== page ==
Walking with Vultures

very good vulture

When I was teaching, I would often ask students to classify nouns, adjectives and verbs. Thumbs up for a word that had a positive feel, thumbs down for the negative. Infrequently, there might pop up a word that was neutral, but – think about it – many words we use have a good/bad reputation. Vulture? Definitely negative.

But I keep encountering them in nature. They glide by me, sometimes far up in the sky, sometimes quite close, and I have decided that I can form my own opinion on their character. To me, they seem totally thumbs-up.

I look forward to walks with my vulture friends. Perhaps because I live where many creatures live (and die,) vultures capture my attention each day. They have become my most reliable walking companions. I love to see the long spread of their wings as they hover over the sage. I had never known the effortless grace of their flight before my walks on the beach. They make me take notice with a persistent presence and a command of the salt-sprayed fog.

img_4968As I walk, they seem to play in the sky and frolic on the land. Maybe they don’t see things that way, but as I have come to know these friends with feathers, I see their antics. Dipping and swaying with air currents I will never explore, they share with me their freedom. One came so close, I heard the push of a wing as the vulture coasted inches over a dune, just one more trick to make me wish I could be as playful in the air.

Beach weather can change fast, and even when the winds come up and blow the sand, I walk and the vultures glide. The spraying sand doesn’t seem to change their daily romp along the coastline. Nor mine.

They scavenge, but so do I. Maybe they pursue habits that many think of as grizzly, but can’t we just as easily thank them for keeping our trails and walkways clean? There’s a good side to picking at the bones of life, a sort of nature’s way to keep house.

Walking with nature can be surprising, but my walks with vultures have taught me lessons about what we must see and accept. I am grateful for their company, even when vultures are doing what comes naturally. My beachside walks have treated me with a new respect for the word Vulture. Thumbs all the way up.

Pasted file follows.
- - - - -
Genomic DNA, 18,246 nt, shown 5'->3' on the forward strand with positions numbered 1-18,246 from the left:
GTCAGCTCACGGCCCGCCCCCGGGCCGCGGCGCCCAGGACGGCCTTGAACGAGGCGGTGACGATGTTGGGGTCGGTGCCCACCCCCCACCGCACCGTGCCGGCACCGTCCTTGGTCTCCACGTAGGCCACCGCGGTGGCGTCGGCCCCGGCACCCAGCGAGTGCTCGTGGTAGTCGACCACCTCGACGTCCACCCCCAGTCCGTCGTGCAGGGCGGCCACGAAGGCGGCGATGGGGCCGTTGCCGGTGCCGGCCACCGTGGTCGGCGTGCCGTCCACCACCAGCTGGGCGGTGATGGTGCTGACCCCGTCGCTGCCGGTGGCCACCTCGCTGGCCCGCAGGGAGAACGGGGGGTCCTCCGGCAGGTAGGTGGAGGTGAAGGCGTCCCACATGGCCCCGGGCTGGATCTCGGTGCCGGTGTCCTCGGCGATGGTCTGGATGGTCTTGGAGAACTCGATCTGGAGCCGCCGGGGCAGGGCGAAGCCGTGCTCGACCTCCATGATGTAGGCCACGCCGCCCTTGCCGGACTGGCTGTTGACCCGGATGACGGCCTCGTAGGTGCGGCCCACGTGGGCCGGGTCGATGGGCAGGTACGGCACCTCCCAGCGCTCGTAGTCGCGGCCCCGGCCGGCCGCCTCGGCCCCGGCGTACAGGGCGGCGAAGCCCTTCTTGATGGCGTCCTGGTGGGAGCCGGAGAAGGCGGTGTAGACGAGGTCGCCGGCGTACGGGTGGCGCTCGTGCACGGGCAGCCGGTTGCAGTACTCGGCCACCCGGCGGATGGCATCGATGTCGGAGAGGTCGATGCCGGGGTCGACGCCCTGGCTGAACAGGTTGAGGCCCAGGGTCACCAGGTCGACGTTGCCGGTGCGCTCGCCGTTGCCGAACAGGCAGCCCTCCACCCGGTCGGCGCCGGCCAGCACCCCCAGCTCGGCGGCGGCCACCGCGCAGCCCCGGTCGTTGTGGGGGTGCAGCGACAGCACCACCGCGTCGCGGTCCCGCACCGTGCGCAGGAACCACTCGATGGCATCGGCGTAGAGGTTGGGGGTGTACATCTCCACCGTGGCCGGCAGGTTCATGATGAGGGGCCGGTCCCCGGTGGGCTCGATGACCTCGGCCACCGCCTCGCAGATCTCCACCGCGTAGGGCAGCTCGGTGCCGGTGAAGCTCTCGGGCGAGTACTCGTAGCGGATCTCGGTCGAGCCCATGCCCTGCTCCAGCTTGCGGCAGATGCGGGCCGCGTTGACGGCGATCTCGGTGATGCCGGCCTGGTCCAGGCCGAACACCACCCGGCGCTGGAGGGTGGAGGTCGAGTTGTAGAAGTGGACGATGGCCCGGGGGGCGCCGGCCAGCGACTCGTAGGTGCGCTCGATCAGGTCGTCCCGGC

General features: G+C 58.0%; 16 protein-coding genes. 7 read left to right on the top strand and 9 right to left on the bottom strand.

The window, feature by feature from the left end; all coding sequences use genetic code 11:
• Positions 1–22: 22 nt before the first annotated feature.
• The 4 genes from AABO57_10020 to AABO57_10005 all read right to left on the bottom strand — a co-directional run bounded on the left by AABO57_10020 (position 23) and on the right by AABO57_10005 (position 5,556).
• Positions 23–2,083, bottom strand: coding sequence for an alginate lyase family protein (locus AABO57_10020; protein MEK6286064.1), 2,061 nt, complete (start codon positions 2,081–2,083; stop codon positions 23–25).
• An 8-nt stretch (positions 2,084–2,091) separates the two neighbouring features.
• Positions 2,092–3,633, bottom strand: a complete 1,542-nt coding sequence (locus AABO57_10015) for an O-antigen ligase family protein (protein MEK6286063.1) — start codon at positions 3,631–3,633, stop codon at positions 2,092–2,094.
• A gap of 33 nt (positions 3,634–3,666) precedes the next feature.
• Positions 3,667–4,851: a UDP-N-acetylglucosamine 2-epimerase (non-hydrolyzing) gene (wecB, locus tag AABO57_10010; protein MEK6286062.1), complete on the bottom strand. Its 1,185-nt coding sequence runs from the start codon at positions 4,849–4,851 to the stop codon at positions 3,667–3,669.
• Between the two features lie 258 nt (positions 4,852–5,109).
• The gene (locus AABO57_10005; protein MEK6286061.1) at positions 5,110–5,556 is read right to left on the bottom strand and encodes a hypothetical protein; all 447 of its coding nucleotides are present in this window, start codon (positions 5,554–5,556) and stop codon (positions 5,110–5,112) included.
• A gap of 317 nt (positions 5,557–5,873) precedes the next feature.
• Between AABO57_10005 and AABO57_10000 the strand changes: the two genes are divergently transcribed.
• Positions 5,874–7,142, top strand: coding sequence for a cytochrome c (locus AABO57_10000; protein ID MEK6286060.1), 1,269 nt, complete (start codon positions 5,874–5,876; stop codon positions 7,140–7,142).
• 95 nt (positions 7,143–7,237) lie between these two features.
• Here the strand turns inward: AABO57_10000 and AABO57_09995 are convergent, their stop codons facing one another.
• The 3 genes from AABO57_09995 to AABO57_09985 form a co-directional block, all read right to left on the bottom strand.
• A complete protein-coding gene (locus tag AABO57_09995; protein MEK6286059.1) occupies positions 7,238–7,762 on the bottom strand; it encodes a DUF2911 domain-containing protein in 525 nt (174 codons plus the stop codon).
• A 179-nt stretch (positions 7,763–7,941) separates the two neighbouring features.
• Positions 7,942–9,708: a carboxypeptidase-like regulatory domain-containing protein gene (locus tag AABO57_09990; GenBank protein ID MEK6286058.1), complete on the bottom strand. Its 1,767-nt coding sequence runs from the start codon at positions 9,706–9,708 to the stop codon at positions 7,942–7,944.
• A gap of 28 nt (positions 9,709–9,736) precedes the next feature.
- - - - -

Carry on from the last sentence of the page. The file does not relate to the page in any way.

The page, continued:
28 Replies to “Walking with Vultures”

  1. I remember the big effort to reintroduce the California Condor to the wild several years ago, even using mom-shaped hand puppets to feed the chicks. They seemed like incredibly ugly birds close-up, but so magnificent in the air. Fortunately, we don’t choose which wildlife is worthy for protection based on the way they look to us. Lovely pictures!

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  2. True true, vultures are an essential part of the whole nature cycle… but I can never forgive them for trying to eat Simba in the Lion King šŸ™‚

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      1. I was wondering that too, but maybe the other raptors take care of that? We only see these big fellows from about early December and until March every year.

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  3. We saw many vultures when we lived on Padre Island, circling above the dunes and we happened upon large groups of them several times along the coasts in Central America. You’re right about how graceful they appear in the air, gliding and catching the wind. With their red, leathery masks they’re less than beautiful up close but the service that they perform in nature definitely deserves some appreciation! Anita

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  4. Hmmmm, I do not associate vultures with the beach. We have them around our mountains and valleys regularly. Yesterday, while riding home (I was the passenger), I spotted a dark wing span gliding across a field. Then I noticed the white tail and head of the bald eagle. I watched it cross the field, then follow along the trees that line the river. It barely seemed to flap it’s wings for flight. Though we usually have a thumbs-up response to eagles, they will eat carrion just as readily as will a vulture. Why hunt stuff you have to chase when something is lying about for the taking without effort? Keep those beach pathways clean.

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    1. Marvelous – the sighting of a bald eagle in nature is such an iconic thing. We certainly do give them more respect than the vulture. They may be prettier, but what does that really give you?
      Lots of rain here. Are you getting that big-time storm?

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      1. All creatures are wonderful in the web of life. We just need to be mindful of where we humans fit into the process.

        No big-time storms here, but lots of erratic temperatures (5F Monday 65F Thursday), and gentle rains (1/2 inch at a time, which soaks in nicely).

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  5. I love Vultures having flown a few in recent years. Once you get to know them and see them close up they are wonderful birds and have so much character. I flew them at a Birds of Prey centre near where I live in England. Such fun.

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